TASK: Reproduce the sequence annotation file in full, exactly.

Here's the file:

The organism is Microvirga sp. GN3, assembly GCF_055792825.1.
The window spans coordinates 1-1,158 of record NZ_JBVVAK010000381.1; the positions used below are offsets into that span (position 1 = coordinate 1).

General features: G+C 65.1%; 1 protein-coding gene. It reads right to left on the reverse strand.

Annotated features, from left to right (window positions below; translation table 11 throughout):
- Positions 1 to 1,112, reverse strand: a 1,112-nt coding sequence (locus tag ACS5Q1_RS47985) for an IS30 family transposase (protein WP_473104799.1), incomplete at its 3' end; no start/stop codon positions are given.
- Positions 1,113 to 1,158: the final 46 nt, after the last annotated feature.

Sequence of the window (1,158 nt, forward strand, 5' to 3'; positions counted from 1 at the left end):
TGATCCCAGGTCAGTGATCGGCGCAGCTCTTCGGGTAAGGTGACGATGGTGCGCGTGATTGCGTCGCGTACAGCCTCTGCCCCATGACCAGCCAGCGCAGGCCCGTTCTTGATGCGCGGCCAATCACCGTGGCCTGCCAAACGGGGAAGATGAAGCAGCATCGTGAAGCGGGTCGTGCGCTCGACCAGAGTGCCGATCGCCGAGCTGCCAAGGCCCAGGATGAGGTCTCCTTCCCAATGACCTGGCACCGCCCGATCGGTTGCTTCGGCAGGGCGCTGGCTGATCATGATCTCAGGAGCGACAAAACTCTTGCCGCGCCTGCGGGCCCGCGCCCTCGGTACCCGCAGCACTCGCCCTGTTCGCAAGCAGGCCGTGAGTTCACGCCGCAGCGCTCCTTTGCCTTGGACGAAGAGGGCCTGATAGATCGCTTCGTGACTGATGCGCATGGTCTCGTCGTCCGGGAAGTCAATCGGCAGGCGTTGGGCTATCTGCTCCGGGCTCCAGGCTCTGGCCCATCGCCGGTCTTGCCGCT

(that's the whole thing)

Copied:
The organism is Microvirga sp. GN3, assembly GCF_055792825.1.
The window spans coordinates 1-1,158 of record NZ_JBVVAK010000381.1; the positions used below are offsets into that span (position 1 = coordinate 1).

General features: G+C 65.1%; 1 protein-coding gene. It reads right to left on the reverse strand.

Annotated features, from left to right (window positions below; translation table 11 throughout):
- Positions 1 to 1,112, reverse strand: a 1,112-nt coding sequence (locus tag ACS5Q1_RS47985) for an IS30 family transposase (protein WP_473104799.1), incomplete at its 3' end; no start/stop codon positions are given.
- Positions 1,113 to 1,158: the final 46 nt, after the last annotated feature.

Sequence of the window (1,158 nt, forward strand, 5' to 3'; positions counted from 1 at the left end):
TGATCCCAGGTCAGTGATCGGCGCAGCTCTTCGGGTAAGGTGACGATGGTGCGCGTGATTGCGTCGCGTACAGCCTCTGCCCCATGACCAGCCAGCGCAGGCCCGTTCTTGATGCGCGGCCAATCACCGTGGCCTGCCAAACGGGGAAGATGAAGCAGCATCGTGAAGCGGGTCGTGCGCTCGACCAGAGTGCCGATCGCCGAGCTGCCAAGGCCCAGGATGAGGTCTCCTTCCCAATGACCTGGCACCGCCCGATCGGTTGCTTCGGCAGGGCGCTGGCTGATCATGATCTCAGGAGCGACAAAACTCTTGCCGCGCCTGCGGGCCCGCGCCCTCGGTACCCGCAGCACTCGCCCTGTTCGCAAGCAGGCCGTGAGTTCACGCCGCAGCGCTCCTTTGCCTTGGACGAAGAGGGCCTGATAGATCGCTTCGTGACTGATGCGCATGGTCTCGTCGTCCGGGAAGTCAATCGGCAGGCGTTGGGCTATCTGCTCCGGGCTCCAGGCTCTGGCCCATCGCCGGTCTTGCCGCT